Frank Militello fired the LS2 motor in his '07 Corvette and got right out on the road. When the oil temperature had reached operating temps, he cranked the bejeezus out of it, loving the way the engine responded. He wasn't looking for balls-to-the-wall road ripping, but he certainly liked its immediate response and docile demeanor. No urgency. No boy-racer theatrics. Just vibrant, flexible torque and a nice top end sugared with scrumptious open-road fuel mileage a Toyota would envy.

He decided then and there to build a contemporary hot rod around this package. Unlike some of us, he's young enough to actually remember his high school days, back when he dearly wanted a '69 Camaro (or a '77 Trans Am). But his father wisely steered him toward a newer (though significantly less cool) form that would likely not cause him any mechanical grief. He settled for an '83 T/A, later bumping up the vintage to an '87 model.

"As I grew older," he said, "I bought the middle-age crisis car, a Corvette-actually three of them, a '01 C5, a '05 C6, and now the current '07 C6.... But, I still wanted that '69 Camaro." Like so many casual conversations fueled by a beer or three, the heart grows fonder. Frank was in his garage yakking with friend Raul and mentioned that his passion was still very much alive. Raul perked up. "I know Bill Jelinek [Route 66 Motorsports, www.rt66motorsports.com], and I know that he has one in his shop right now."

Frank bought the coveted mule on a Friday, and by the following Monday Jelinek had already begun the detailed restoration. "I wanted the classic look of the Camaro with the modern features of my Corvettes. I wanted a great ride [quality] and comparable handling, so I went with air springs all around. Aside from the superb handling qualities they offer, they make it very easy to adjust the stance of the car," Frank offered. "Don't have to take a coilover apart to change the ride height, and I don't have to crawl under the car to turn a knob. I'm too old for that."

Since Frank was impressed with what he saw at Route 66, he decided that Jelinek would build the entire car, a feat that took a mere 18 months. There's a lot of substance in the axiom and Frank admits it wasn't cheap, like somewhere around $250,000 worth. At first, you figure there's no way that his little piggy could have gobbled up that many shekels, but under scrutiny the fine sheetmetal details and the handicraft needed to produce them are striking in their understated elegance. Route 66 creations have been featured in major car rags and have won awards at prestigious shows for years, so there was no doubt of its skills and prescient planning. Likely, the Camaro's aura will stay fresh and contemporary for years to come.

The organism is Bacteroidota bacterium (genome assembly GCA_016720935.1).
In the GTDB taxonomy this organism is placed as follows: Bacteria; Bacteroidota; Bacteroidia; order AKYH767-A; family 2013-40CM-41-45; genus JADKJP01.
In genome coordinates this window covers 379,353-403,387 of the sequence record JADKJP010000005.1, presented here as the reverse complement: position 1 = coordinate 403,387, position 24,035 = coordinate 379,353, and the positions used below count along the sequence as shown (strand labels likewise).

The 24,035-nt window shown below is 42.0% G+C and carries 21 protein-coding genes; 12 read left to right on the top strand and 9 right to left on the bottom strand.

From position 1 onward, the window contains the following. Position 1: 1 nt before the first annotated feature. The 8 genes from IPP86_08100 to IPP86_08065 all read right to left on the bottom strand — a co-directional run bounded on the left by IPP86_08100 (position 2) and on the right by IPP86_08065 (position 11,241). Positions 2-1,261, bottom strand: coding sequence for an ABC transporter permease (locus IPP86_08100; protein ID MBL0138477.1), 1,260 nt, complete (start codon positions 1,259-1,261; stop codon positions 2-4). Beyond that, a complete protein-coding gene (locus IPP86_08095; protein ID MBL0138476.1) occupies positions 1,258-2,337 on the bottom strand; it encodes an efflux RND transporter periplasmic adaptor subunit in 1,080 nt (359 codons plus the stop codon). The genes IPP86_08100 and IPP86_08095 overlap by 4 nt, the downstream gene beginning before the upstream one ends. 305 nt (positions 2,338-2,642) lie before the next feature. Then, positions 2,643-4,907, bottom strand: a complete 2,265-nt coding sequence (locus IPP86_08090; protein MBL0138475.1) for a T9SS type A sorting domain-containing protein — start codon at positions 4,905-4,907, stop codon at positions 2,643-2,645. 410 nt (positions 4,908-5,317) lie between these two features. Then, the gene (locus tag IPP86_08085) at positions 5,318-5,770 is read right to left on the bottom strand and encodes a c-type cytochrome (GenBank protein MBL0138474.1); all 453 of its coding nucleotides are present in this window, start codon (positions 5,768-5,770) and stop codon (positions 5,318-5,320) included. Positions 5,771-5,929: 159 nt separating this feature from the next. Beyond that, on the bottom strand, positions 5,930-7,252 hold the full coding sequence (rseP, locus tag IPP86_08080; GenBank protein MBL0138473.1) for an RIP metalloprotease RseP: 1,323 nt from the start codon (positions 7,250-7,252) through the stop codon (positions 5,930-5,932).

Frank didn't want the fastest ride in town, only some validation and a little respect when he puts his best foot forward on the boulevard or at Goodguys events. Since the Camaro's debut last June, he has won a number of awards and cranked the clock about 1,800 miles, driving it "whenever possible."

The Camaro's ticket was enhanced by a virtually hand-built interior that contain and blend all the Corvette's comfort and convenience toys, among them what amounts to a home entertainment center (the 60-inch flat-screen was just too wide) in complete and seamless integration. Though some might think that the pearly white gut is bit too dainty, you'll notice how it makes the entire form pop to life. That's how Frank feels every time he gets behind the wheel, and who would argue with that?

Interior
Frank wanted a fluid, flowing interior that would mirror the exterior theme of the car, and that's exactly what Route 66 provided. There isn't a shred of the original metal anywhere. Although there is much more than we can enter here, the highlights include a hand-built metal dashboard, a billet instrument panel popping Auto Meter Cobalt Series gauges, an engine compartment with an uninterrupted, an uncluttered firewall, and a one-off metal console. Vintage Air HVAC controls are minimal. The audio/entertainment barrage is complete with a remote Alpine audio system, Bluetooth, Sirius radio, an iPod adapter, two amps, two subwoofers, eight speakers (four midrange and four tweeters), and yes, even a mini-TV. Frank sinks into seats that were custom-built by Kris Kustom and upholstered in pearl-white leather and vinyl by Mark's Interiors of New Lenox, Illinois. A Billet Specialties Fast Lane wheel tops the tilt steering column.